Alton Evening Telegraph from Alton, Illinois on January 4, 1950 · Page 1
Get access to this page with a Free Trial

Alton Evening Telegraph from Alton, Illinois · Page 1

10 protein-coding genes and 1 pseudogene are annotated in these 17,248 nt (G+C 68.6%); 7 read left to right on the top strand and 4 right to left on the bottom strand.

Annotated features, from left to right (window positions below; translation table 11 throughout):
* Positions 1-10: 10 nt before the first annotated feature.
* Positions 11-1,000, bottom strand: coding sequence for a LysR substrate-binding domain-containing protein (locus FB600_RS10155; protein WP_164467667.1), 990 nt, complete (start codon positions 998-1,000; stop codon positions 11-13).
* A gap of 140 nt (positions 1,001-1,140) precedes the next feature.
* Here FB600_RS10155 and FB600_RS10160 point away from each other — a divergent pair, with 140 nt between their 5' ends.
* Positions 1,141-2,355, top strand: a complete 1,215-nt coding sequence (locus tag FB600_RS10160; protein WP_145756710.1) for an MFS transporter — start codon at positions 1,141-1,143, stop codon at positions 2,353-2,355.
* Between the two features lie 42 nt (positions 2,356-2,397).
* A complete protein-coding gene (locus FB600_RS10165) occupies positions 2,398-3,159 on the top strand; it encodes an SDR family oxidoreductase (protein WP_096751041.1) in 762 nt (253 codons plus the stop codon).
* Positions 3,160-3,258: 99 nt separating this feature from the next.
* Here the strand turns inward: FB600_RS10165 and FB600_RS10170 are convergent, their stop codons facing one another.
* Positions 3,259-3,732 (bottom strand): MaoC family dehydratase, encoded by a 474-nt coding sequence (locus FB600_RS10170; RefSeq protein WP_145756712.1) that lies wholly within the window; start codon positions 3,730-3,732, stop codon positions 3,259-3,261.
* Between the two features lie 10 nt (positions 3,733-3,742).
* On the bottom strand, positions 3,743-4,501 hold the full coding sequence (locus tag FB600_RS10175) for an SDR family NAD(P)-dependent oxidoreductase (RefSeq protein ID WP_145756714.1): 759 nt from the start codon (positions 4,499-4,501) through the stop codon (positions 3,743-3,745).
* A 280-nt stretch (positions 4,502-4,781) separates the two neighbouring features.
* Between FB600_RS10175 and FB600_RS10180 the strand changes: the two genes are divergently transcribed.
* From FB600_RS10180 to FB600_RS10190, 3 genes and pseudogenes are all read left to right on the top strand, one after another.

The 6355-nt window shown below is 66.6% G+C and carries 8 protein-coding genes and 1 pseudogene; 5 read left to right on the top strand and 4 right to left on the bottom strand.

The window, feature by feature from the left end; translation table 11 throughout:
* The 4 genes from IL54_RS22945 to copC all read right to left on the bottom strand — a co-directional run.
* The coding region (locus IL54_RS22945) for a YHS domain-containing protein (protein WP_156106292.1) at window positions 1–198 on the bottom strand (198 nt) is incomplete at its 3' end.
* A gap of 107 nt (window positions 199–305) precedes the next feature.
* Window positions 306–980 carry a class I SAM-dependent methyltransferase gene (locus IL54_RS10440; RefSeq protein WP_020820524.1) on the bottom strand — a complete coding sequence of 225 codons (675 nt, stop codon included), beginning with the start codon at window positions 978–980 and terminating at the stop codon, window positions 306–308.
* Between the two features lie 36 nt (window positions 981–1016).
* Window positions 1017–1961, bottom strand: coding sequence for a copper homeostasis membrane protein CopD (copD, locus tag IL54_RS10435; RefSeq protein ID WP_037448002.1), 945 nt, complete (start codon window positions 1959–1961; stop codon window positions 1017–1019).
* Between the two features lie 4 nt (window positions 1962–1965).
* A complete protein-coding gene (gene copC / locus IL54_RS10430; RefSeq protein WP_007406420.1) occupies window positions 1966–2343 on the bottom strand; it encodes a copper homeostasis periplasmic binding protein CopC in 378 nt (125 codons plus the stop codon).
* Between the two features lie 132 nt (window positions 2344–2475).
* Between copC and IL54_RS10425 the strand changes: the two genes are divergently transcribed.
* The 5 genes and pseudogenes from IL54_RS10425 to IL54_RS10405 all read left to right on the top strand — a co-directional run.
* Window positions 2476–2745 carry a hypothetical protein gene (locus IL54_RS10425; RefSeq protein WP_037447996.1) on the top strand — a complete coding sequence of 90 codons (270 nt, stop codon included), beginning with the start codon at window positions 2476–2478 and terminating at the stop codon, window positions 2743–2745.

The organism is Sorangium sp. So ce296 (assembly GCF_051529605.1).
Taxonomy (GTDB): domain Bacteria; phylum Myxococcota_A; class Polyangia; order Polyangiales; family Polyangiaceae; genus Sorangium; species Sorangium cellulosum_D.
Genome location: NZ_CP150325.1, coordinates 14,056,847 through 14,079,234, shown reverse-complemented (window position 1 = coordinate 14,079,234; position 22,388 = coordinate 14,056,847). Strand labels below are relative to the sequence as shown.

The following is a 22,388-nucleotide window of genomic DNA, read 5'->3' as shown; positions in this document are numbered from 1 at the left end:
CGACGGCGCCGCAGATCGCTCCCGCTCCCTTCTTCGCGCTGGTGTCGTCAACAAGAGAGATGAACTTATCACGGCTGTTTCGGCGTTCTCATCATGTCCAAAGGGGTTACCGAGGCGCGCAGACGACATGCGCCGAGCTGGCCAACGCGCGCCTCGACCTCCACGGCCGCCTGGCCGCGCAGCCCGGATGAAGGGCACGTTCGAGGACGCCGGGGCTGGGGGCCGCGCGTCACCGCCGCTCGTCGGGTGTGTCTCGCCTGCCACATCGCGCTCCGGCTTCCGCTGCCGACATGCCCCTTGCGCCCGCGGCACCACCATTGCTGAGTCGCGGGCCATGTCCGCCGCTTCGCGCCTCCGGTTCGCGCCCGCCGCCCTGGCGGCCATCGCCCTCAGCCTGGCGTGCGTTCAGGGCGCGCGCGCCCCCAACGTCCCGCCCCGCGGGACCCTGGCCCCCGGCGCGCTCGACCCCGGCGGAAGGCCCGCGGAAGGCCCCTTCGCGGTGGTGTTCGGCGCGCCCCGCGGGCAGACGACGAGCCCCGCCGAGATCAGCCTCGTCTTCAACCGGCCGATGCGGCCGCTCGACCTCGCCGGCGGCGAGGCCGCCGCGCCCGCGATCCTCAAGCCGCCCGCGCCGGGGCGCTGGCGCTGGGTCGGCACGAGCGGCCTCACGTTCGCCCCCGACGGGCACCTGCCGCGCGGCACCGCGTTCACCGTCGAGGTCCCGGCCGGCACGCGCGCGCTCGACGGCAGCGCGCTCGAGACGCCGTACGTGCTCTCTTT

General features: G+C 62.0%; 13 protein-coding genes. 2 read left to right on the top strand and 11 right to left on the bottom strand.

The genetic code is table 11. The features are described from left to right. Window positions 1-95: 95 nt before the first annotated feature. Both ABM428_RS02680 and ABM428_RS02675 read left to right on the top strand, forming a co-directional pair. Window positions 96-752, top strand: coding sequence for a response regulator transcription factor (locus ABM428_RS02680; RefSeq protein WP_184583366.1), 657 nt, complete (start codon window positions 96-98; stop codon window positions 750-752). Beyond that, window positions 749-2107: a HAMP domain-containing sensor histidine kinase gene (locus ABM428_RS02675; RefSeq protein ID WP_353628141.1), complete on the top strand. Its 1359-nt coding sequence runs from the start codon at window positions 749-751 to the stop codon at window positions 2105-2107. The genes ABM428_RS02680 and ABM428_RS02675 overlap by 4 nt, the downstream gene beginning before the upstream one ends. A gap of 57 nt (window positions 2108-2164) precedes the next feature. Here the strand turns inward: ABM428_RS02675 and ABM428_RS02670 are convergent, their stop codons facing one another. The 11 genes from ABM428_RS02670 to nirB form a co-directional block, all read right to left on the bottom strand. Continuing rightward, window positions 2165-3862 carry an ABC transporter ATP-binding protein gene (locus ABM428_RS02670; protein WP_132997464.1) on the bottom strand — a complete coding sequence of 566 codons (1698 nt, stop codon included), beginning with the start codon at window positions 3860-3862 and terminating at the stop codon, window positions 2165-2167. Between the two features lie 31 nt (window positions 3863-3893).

Alton, Illinois
Issue Date:
Wednesday, January 4, 1950
Page 1
Start Free Trial